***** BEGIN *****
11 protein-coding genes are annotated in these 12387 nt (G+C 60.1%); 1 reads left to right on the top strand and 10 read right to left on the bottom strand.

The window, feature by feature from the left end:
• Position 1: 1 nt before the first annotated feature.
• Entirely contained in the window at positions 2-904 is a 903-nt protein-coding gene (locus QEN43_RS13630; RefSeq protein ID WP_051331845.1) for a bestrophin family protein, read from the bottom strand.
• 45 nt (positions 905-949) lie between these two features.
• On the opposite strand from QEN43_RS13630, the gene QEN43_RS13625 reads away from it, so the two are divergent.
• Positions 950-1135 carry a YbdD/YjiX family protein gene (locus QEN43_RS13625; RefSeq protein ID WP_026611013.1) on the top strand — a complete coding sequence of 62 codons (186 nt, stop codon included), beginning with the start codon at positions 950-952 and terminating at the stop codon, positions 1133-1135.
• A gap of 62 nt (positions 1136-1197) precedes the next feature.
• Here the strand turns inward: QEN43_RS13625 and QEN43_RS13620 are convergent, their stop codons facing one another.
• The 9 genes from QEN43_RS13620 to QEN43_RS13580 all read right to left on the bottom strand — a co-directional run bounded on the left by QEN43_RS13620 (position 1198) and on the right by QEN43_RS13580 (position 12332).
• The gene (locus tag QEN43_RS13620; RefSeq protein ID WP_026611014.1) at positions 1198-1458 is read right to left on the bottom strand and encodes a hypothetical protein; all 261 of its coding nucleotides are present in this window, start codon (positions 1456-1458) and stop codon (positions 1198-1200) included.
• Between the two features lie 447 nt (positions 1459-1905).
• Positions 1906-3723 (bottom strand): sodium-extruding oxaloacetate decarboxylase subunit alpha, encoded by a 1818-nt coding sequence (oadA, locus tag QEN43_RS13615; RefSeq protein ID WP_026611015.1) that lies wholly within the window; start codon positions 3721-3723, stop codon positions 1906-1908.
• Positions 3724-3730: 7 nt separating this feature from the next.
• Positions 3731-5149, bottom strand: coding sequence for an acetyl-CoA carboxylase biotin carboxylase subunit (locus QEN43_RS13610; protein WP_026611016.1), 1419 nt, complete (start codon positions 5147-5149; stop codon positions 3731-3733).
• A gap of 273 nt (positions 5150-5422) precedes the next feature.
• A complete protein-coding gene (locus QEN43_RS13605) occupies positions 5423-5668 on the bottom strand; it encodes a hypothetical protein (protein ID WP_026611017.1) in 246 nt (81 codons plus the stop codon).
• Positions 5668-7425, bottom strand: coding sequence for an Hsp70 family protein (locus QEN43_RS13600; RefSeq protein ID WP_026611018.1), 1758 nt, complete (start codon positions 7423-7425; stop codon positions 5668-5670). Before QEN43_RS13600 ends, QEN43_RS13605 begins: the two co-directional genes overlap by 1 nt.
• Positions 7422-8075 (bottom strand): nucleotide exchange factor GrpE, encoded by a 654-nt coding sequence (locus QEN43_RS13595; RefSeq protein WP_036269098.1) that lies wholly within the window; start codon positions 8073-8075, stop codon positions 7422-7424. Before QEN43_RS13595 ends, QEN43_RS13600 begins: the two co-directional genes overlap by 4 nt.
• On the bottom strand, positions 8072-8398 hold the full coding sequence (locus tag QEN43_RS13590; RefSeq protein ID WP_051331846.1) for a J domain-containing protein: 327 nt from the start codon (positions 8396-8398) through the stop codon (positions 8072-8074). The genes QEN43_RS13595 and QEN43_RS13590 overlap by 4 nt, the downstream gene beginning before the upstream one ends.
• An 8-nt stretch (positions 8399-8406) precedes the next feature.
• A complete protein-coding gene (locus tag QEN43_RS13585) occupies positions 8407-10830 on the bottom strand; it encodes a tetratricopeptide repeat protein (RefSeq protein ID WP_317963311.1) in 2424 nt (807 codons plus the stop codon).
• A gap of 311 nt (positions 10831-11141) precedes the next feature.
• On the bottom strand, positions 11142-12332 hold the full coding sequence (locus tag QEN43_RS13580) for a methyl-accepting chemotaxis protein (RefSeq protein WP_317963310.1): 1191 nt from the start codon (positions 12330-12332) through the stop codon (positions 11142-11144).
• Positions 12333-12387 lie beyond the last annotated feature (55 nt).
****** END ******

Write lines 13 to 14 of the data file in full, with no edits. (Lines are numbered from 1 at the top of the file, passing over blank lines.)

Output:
• Positions 1906-3723 (bottom strand): sodium-extruding oxaloacetate decarboxylase subunit alpha, encoded by a 1818-nt coding sequence (oadA, locus tag QEN43_RS13615; RefSeq protein ID WP_026611015.1) that lies wholly within the window; start codon positions 3721-3723, stop codon positions 1906-1908.
• Positions 3724-3730: 7 nt separating this feature from the next.